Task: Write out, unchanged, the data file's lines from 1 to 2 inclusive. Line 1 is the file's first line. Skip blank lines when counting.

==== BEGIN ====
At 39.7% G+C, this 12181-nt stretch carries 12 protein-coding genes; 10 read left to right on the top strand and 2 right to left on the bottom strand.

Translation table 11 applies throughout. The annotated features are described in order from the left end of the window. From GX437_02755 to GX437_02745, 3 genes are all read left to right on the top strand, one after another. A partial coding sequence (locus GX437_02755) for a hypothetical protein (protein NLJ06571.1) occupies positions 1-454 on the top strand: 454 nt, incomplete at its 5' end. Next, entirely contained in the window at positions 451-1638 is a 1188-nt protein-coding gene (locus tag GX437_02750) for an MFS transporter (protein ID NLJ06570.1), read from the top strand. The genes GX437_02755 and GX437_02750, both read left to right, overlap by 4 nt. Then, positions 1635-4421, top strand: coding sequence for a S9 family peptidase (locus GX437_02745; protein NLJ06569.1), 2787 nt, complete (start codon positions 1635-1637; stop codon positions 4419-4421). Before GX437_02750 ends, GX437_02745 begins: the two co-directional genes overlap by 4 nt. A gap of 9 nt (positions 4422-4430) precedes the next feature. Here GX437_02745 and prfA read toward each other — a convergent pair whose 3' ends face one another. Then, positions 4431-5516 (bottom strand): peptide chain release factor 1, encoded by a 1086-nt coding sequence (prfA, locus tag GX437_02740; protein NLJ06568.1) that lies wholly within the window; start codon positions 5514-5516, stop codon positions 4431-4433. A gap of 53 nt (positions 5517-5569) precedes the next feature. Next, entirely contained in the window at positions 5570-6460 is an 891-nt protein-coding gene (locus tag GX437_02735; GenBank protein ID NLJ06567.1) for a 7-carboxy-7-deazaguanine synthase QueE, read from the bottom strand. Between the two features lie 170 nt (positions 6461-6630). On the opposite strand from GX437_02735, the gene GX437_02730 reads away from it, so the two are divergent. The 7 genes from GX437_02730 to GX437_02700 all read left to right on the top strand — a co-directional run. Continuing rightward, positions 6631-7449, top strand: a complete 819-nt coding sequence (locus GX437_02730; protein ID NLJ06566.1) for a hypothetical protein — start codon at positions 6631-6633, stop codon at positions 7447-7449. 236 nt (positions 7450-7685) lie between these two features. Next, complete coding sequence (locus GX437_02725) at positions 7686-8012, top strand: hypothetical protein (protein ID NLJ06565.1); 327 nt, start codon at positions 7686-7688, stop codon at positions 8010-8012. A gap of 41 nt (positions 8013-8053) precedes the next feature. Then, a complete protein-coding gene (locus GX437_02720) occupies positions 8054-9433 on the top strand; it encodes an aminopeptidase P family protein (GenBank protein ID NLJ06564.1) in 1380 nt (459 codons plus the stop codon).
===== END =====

At 39.7% G+C, this 12181-nt stretch carries 12 protein-coding genes; 10 read left to right on the top strand and 2 right to left on the bottom strand.

Translation table 11 applies throughout. The annotated features are described in order from the left end of the window. From GX437_02755 to GX437_02745, 3 genes are all read left to right on the top strand, one after another. A partial coding sequence (locus GX437_02755) for a hypothetical protein (protein NLJ06571.1) occupies positions 1-454 on the top strand: 454 nt, incomplete at its 5' end. Next, entirely contained in the window at positions 451-1638 is a 1188-nt protein-coding gene (locus tag GX437_02750) for an MFS transporter (protein ID NLJ06570.1), read from the top strand. The genes GX437_02755 and GX437_02750, both read left to right, overlap by 4 nt. Then, positions 1635-4421, top strand: coding sequence for a S9 family peptidase (locus GX437_02745; protein NLJ06569.1), 2787 nt, complete (start codon positions 1635-1637; stop codon positions 4419-4421). Before GX437_02750 ends, GX437_02745 begins: the two co-directional genes overlap by 4 nt. A gap of 9 nt (positions 4422-4430) precedes the next feature. Here GX437_02745 and prfA read toward each other — a convergent pair whose 3' ends face one another. Then, positions 4431-5516 (bottom strand): peptide chain release factor 1, encoded by a 1086-nt coding sequence (prfA, locus tag GX437_02740; protein NLJ06568.1) that lies wholly within the window; start codon positions 5514-5516, stop codon positions 4431-4433. A gap of 53 nt (positions 5517-5569) precedes the next feature. Next, entirely contained in the window at positions 5570-6460 is an 891-nt protein-coding gene (locus tag GX437_02735; GenBank protein ID NLJ06567.1) for a 7-carboxy-7-deazaguanine synthase QueE, read from the bottom strand. Between the two features lie 170 nt (positions 6461-6630). On the opposite strand from GX437_02735, the gene GX437_02730 reads away from it, so the two are divergent. The 7 genes from GX437_02730 to GX437_02700 all read left to right on the top strand — a co-directional run. Continuing rightward, positions 6631-7449, top strand: a complete 819-nt coding sequence (locus GX437_02730; protein ID NLJ06566.1) for a hypothetical protein — start codon at positions 6631-6633, stop codon at positions 7447-7449. 236 nt (positions 7450-7685) lie between these two features. Next, complete coding sequence (locus GX437_02725) at positions 7686-8012, top strand: hypothetical protein (protein ID NLJ06565.1); 327 nt, start codon at positions 7686-7688, stop codon at positions 8010-8012. A gap of 41 nt (positions 8013-8053) precedes the next feature. Then, a complete protein-coding gene (locus GX437_02720) occupies positions 8054-9433 on the top strand; it encodes an aminopeptidase P family protein (GenBank protein ID NLJ06564.1) in 1380 nt (459 codons plus the stop codon).